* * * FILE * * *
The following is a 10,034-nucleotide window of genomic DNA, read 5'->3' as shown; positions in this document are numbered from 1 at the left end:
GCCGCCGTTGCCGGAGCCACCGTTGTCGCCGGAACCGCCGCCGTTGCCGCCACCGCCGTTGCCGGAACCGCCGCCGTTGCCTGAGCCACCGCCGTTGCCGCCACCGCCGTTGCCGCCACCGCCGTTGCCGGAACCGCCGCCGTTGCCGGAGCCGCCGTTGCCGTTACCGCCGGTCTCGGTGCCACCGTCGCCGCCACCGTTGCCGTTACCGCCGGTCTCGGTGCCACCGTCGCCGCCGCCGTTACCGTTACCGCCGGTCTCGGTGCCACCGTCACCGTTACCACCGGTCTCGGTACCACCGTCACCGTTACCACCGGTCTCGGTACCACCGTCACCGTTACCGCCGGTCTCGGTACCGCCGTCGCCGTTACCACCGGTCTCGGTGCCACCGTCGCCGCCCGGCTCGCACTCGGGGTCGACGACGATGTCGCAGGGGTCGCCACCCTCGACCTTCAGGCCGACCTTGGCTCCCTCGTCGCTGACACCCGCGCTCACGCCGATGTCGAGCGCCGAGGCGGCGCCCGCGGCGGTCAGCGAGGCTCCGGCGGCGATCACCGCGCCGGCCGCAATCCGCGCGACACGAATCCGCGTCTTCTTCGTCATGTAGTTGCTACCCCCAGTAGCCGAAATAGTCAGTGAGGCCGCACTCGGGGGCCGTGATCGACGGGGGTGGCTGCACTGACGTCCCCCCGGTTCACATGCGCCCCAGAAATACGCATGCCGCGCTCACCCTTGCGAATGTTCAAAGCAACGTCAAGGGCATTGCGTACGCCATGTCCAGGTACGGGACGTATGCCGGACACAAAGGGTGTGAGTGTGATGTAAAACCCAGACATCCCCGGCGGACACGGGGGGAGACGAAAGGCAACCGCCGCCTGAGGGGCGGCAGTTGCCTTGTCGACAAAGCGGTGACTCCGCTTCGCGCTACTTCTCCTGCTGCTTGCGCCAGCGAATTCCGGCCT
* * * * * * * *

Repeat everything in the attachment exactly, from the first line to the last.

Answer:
The following is a 10,034-nucleotide window of genomic DNA, read 5'->3' as shown; positions in this document are numbered from 1 at the left end:
GCCGCCGTTGCCGGAGCCACCGTTGTCGCCGGAACCGCCGCCGTTGCCGCCACCGCCGTTGCCGGAACCGCCGCCGTTGCCTGAGCCACCGCCGTTGCCGCCACCGCCGTTGCCGCCACCGCCGTTGCCGGAACCGCCGCCGTTGCCGGAGCCGCCGTTGCCGTTACCGCCGGTCTCGGTGCCACCGTCGCCGCCACCGTTGCCGTTACCGCCGGTCTCGGTGCCACCGTCGCCGCCGCCGTTACCGTTACCGCCGGTCTCGGTGCCACCGTCACCGTTACCACCGGTCTCGGTACCACCGTCACCGTTACCACCGGTCTCGGTACCACCGTCACCGTTACCGCCGGTCTCGGTACCGCCGTCGCCGTTACCACCGGTCTCGGTGCCACCGTCGCCGCCCGGCTCGCACTCGGGGTCGACGACGATGTCGCAGGGGTCGCCACCCTCGACCTTCAGGCCGACCTTGGCTCCCTCGTCGCTGACACCCGCGCTCACGCCGATGTCGAGCGCCGAGGCGGCGCCCGCGGCGGTCAGCGAGGCTCCGGCGGCGATCACCGCGCCGGCCGCAATCCGCGCGACACGAATCCGCGTCTTCTTCGTCATGTAGTTGCTACCCCCAGTAGCCGAAATAGTCAGTGAGGCCGCACTCGGGGGCCGTGATCGACGGGGGTGGCTGCACTGACGTCCCCCCGGTTCACATGCGCCCCAGAAATACGCATGCCGCGCTCACCCTTGCGAATGTTCAAAGCAACGTCAAGGGCATTGCGTACGCCATGTCCAGGTACGGGACGTATGCCGGACACAAAGGGTGTGAGTGTGATGTAAAACCCAGACATCCCCGGCGGACACGGGGGGAGACGAAAGGCAACCGCCGCCTGAGGGGCGGCAGTTGCCTTGTCGACAAAGCGGTGACTCCGCTTCGCGCTACTTCTCCTGCTGCTTGCGCCAGCGAATTCCGGCCT